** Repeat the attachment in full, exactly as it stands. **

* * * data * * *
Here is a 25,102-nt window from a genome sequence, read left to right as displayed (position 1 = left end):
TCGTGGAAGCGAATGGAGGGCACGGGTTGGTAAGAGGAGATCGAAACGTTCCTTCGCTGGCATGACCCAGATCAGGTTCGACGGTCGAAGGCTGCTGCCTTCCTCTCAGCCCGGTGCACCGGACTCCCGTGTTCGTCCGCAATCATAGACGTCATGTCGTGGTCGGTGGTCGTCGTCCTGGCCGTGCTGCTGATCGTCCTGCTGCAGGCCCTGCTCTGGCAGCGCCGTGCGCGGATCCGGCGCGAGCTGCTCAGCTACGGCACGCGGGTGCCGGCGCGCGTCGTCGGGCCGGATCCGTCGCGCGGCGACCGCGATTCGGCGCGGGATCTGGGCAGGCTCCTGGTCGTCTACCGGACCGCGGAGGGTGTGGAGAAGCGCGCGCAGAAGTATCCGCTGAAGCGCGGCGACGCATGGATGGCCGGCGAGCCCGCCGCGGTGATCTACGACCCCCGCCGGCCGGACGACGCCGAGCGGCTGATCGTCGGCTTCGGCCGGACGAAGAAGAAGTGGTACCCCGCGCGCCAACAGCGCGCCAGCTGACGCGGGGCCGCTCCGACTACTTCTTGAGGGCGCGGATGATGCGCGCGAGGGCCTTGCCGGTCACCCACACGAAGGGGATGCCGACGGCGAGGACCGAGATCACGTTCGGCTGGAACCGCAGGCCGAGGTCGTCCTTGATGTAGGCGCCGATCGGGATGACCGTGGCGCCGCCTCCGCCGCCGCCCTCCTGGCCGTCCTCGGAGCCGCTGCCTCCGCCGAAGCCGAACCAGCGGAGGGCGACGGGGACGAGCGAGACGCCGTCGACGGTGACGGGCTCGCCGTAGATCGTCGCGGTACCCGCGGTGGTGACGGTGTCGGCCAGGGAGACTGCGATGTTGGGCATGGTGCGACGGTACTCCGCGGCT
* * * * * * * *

Here is a 25,102-nt window from a genome sequence, read left to right as displayed (position 1 = left end):
TCGTGGAAGCGAATGGAGGGCACGGGTTGGTAAGAGGAGATCGAAACGTTCCTTCGCTGGCATGACCCAGATCAGGTTCGACGGTCGAAGGCTGCTGCCTTCCTCTCAGCCCGGTGCACCGGACTCCCGTGTTCGTCCGCAATCATAGACGTCATGTCGTGGTCGGTGGTCGTCGTCCTGGCCGTGCTGCTGATCGTCCTGCTGCAGGCCCTGCTCTGGCAGCGCCGTGCGCGGATCCGGCGCGAGCTGCTCAGCTACGGCACGCGGGTGCCGGCGCGCGTCGTCGGGCCGGATCCGTCGCGCGGCGACCGCGATTCGGCGCGGGATCTGGGCAGGCTCCTGGTCGTCTACCGGACCGCGGAGGGTGTGGAGAAGCGCGCGCAGAAGTATCCGCTGAAGCGCGGCGACGCATGGATGGCCGGCGAGCCCGCCGCGGTGATCTACGACCCCCGCCGGCCGGACGACGCCGAGCGGCTGATCGTCGGCTTCGGCCGGACGAAGAAGAAGTGGTACCCCGCGCGCCAACAGCGCGCCAGCTGACGCGGGGCCGCTCCGACTACTTCTTGAGGGCGCGGATGATGCGCGCGAGGGCCTTGCCGGTCACCCACACGAAGGGGATGCCGACGGCGAGGACCGAGATCACGTTCGGCTGGAACCGCAGGCCGAGGTCGTCCTTGATGTAGGCGCCGATCGGGATGACCGTGGCGCCGCCTCCGCCGCCGCCCTCCTGGCCGTCCTCGGAGCCGCTGCCTCCGCCGAAGCCGAACCAGCGGAGGGCGACGGGGACGAGCGAGACGCCGTCGACGGTGACGGGCTCGCCGTAGATCGTCGCGGTACCCGCGGTGGTGACGGTGTCGGCCAGGGAGACTGCGATGTTGGGCATGGTGCGACGGTACTCCGCGGCT